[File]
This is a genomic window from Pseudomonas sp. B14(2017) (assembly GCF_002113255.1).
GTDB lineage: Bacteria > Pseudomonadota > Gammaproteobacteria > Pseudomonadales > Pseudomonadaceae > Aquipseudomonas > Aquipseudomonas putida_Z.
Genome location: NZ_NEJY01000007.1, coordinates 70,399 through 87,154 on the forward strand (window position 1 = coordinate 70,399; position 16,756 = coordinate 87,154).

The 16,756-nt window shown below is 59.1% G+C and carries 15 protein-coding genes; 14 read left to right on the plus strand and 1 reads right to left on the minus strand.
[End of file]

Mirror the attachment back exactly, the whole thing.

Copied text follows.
This is a genomic window from Pseudomonas sp. B14(2017) (assembly GCF_002113255.1).
GTDB lineage: Bacteria > Pseudomonadota > Gammaproteobacteria > Pseudomonadales > Pseudomonadaceae > Aquipseudomonas > Aquipseudomonas putida_Z.
Genome location: NZ_NEJY01000007.1, coordinates 70,399 through 87,154 on the forward strand (window position 1 = coordinate 70,399; position 16,756 = coordinate 87,154).

The 16,756-nt window shown below is 59.1% G+C and carries 15 protein-coding genes; 14 read left to right on the plus strand and 1 reads right to left on the minus strand.